The Truth Behind Climate Policy Development

As Governor Teddy has demonstrated before, he is very willing to destroy Oregon's economy to try to control something we can't control, and he is willing to try to silence those who dare to disagree with him. But another question is, where does the funding come from? If a conservative dares to speak out against the GW hype, he is immediately accused of being on the payroll of Big Oil. But what about the other side? Where does the funding and information come from for the draconian policies that liberals want to force on us?

This is highlighted in detail in an op-ed piece in the Seattle PI today by Paul Chesser of the John Locke Foundation (h/t Noel Sheppard).

Imagine you are an advocacy group and want to sway a government's policy development, but really want to keep your activism a secret. You could learn a lot by observing and then avoiding
the practices of the Center for Climate Strategies, a group of global warming worrywarts.

CCS in recent years has approached many states, including Washington, with an inexpensive, tantalizing offer: to establish and manage a process for climate change policy development. The results are a study legitimized by government that promotes onerous regulations,
property rights infringement through smart growth initiatives, and newtaxes and fees on fuels and utilities.

CCS operates in Washington in nearly the same way it's worked in every other state where it's been hired. First a governor (such as Gov. Chris Gregoire) issues an executive order declaring global warming a problem that must be confronted through state policy. Then a so-called
stakeholder (political appointees and special interests, really) panel considers dozens of CCS-created policy options -- most of which impinge upon individual rights, increase energy costs, or add to the cost of government -- that ostensibly reduce CO2 emissions in the state. CCS
holds the hand of the group through several meetings and its decision-making, until the threats to personal liberty and financial well-being are established as official government philosophy. Ideally (to CCS), legislatures will adopt them and add to everyone's cost of
living. Nanny-staters celebrate.

But CCS isn't a global warming advocacy group, right? Sure. And where do their finances come from?

But believe it or don't, CCS says it does not take a position on climate change solutions or push states into their greenhouse gas emissions decisions. Executive director Tom Peterson told me in an interview months ago, "(CCS) does not have an advocacy mission, and it doesn't have an advocacy history."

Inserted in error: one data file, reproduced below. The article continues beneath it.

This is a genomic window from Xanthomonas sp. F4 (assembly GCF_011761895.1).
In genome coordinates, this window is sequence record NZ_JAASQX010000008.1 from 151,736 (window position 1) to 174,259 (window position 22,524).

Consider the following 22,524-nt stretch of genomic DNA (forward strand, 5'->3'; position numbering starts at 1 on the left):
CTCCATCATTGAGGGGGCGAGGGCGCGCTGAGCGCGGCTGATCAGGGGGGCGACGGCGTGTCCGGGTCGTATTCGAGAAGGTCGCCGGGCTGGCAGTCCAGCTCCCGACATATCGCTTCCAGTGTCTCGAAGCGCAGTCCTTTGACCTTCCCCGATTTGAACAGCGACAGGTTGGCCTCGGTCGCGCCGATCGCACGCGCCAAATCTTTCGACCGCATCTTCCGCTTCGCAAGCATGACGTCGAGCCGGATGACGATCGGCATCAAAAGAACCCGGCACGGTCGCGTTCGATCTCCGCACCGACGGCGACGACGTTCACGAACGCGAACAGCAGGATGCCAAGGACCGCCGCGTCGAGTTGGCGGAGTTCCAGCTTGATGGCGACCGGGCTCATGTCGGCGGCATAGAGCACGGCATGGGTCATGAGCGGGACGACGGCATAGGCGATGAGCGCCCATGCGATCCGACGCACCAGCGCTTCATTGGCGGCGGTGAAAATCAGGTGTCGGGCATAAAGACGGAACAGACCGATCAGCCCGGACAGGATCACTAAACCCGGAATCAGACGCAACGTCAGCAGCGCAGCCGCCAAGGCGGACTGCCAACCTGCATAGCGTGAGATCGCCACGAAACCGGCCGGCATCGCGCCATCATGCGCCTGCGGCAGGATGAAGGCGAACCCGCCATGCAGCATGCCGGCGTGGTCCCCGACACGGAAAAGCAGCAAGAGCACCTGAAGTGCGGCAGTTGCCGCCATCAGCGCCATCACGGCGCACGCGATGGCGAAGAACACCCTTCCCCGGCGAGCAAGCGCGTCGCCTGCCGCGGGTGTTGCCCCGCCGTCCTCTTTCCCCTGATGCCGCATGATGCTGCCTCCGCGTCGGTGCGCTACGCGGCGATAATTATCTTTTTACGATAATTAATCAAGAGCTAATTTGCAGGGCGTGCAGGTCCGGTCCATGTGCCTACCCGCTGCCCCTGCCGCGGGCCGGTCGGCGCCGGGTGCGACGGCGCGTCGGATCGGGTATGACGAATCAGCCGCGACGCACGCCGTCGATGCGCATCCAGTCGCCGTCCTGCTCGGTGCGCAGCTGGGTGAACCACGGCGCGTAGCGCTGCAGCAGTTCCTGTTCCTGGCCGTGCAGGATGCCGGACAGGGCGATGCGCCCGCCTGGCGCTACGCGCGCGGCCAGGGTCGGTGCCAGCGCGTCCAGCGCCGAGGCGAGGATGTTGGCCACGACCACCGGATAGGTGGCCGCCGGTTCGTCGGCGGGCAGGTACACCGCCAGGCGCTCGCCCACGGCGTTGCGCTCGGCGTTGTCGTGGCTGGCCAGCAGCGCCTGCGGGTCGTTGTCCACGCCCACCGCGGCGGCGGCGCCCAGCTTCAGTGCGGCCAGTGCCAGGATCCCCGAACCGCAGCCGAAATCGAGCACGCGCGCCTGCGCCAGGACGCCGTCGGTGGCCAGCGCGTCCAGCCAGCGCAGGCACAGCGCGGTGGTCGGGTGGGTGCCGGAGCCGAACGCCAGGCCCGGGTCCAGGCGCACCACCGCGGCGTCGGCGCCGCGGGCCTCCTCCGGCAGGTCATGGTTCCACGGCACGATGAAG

But CCS' concealment of its activism is like the fat kid standing behind a flagpole in a game of hide and seek.

Start with its funding. CCS comes to states promising to bring money with them to pay for their greenhouse-gas reduction development. Who foots the bill? Several foundations on the global warming panic train: the Rockefeller Brothers Fund, The (Ted) Turner Foundation, The Heinz Endowments, the Energy Foundation, and many others. For example, the state of Washington is paying only $200,000 for CCS' services -- half of what their cheap process has cost in other states.

Then CCS controls the entire policy development: the agenda, scheduling and oversight of their meetings; the CO2 reduction options that stakeholders consider; analysis (which is not an examination of cost/benefit or climate impact) of those options; the voting process; the changing and/or elimination of options; and the writing of all meeting minutes, presentations and reports.

Virtually every one of CCS's greenhouse gas-reducing options, which stakeholders find almost impossible to eliminate or alter (as if they wanted to) because the voting procedures are stacked against it, will curtail individual freedom or further burden taxpayers and consumers. Rather than surveying stakeholders in an up-or-down vote, options are instead considered already approved unless enough members (who are political appointees, with almost no scientists or economists) are bold and knowledgeable enough to object to them.